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In April 2024, I join a large, enterprise Electronics/Information Technology company in Indonesia with hundreds of engineers. After eight years working in two small startups, I found that working at large company is something new, a refreshing environment.

In this journal, I want to collect some of the weird and amusing cases of software engineering and IT in general. Please takes this notes as your future reflection, not as critics, so we can learn together.

Weird IP address

When I got my laptop, I get assigned with IP address. My forehead immediately wrinkled. If not mistaken this IP address is not in private network. After checking with WHOIS database, it is a public IP address belong to ATT-MOBILITY-LLC.

Also, there is some websites that we cannot be opened and some are broken. Some are actually blocked, and some websites maybe broken due to IP address conflict with our "internal" networks.


Case 1: Over dockerism

Over dockerism is when you try to dockerize everything which makes things that should be simple become complicated without any additional advantages.

In my case, we try to run Jenkins using docker. Not only that, the agent (the one that responsible to run the Jenkins’ jobs) also run inside the docker.

Notes that, we are a small team, a three person with only three-to-five active repository.

Things that should be simple like these,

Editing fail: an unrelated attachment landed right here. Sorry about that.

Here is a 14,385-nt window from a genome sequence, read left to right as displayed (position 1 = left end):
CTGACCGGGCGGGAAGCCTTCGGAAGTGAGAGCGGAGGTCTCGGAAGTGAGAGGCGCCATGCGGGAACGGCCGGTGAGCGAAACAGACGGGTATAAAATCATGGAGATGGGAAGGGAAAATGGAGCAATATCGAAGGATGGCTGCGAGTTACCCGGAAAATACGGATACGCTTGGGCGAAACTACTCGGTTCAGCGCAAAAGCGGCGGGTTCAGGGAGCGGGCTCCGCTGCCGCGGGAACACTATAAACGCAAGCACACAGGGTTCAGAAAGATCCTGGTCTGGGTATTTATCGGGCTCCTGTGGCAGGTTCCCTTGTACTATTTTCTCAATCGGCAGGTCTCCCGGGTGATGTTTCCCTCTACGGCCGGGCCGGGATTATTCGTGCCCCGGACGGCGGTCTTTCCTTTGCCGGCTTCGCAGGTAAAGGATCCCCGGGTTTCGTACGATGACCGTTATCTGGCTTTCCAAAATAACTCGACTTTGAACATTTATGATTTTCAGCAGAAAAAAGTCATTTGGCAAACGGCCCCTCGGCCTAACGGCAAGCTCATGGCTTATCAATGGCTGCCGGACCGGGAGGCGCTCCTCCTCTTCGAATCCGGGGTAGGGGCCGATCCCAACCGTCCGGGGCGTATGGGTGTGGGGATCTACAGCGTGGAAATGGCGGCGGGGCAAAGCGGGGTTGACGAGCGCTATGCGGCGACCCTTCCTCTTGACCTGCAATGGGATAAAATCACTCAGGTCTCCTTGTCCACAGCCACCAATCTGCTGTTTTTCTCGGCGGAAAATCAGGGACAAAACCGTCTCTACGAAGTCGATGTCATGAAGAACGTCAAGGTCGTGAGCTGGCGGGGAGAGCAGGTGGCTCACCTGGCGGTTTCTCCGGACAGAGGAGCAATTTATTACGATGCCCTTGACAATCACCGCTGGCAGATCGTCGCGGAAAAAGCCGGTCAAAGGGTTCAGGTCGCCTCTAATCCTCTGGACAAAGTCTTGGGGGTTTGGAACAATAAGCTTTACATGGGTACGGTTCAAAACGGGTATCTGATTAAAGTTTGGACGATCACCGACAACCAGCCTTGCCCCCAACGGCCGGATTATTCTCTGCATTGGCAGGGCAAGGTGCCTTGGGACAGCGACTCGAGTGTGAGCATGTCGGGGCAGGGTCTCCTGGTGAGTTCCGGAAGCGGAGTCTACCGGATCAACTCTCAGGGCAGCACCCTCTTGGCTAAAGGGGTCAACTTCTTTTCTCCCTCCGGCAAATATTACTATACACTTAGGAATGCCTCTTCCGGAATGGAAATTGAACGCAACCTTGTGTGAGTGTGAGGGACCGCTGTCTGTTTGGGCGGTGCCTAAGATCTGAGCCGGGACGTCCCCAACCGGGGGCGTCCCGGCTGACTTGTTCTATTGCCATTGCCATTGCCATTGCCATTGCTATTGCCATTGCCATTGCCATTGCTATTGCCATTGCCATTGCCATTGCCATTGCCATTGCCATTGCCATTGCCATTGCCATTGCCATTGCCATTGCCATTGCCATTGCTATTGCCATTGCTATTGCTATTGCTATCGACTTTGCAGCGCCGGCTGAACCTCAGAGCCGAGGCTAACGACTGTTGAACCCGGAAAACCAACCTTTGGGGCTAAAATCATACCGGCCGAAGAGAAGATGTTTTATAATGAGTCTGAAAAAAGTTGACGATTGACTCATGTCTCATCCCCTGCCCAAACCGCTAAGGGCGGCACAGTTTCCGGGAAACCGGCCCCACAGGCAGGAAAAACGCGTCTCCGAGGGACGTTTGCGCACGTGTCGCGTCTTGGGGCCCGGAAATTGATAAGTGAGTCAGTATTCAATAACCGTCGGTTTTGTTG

Simple jenkins flow

Become complex like these,

Jenkins on docker

Running Jenkins server in container will be make sense if your distro cannot provides Java version that is supported by Jenkins. Jenkins application is distributed in war file that can be run in single command. It only needs a dedicated user (to isolate with the rest of system) and a directory, as a workspace.

Running Jenkins agent that triggered by Jenkins server does not make sense on small team. It make senses if you are creating an application like GitHub Actions or Circle-CI where a resource needs to be limited (but in my theory, the agent should be running 24/7, not start-and-stopped frequently).

There is another problem that I found when we run a Jenkins agent as container. Assume that your project require three tools to build, lint, and test. The frontend require nodejs and npm, and the backend require python with pyenv.

If we trigger the job inside the Jenkins agent, we need to either, (1) install all of those tools inside the same image as Jenkins agent, or (2) install it as separate images, like agent-with-nodejs and agent-with-pyenv.

The list of things that you need to do (building image, testing image, deploying images) become cumbersome.

The simplest solution is by installing and managing the nodejs using nvm and python version using pyenv, inside the host OS and run the agent directly from the host too.

Using container is make sense if your projects depends on archaic or specific version of glibc or third party libraries that are NOT supported on the host operating system (which you should upgrade).

Using docker inside Jenkins

The containers contains the tools and what the agent do is to mount the repository into the container and run build, lint, test inside the container.

When you want to upgrade the tools to new version, you create new image and publish it and update the Jenkins job to use new image.

Case 2: Multiple services on one container

Even thought it is possible to run multiple services inside one container, it is advisable to separate it.

In our case, we have one containers that run five services in the background, three backends, one HTTP server, and one message broker.

We use s6 to do that.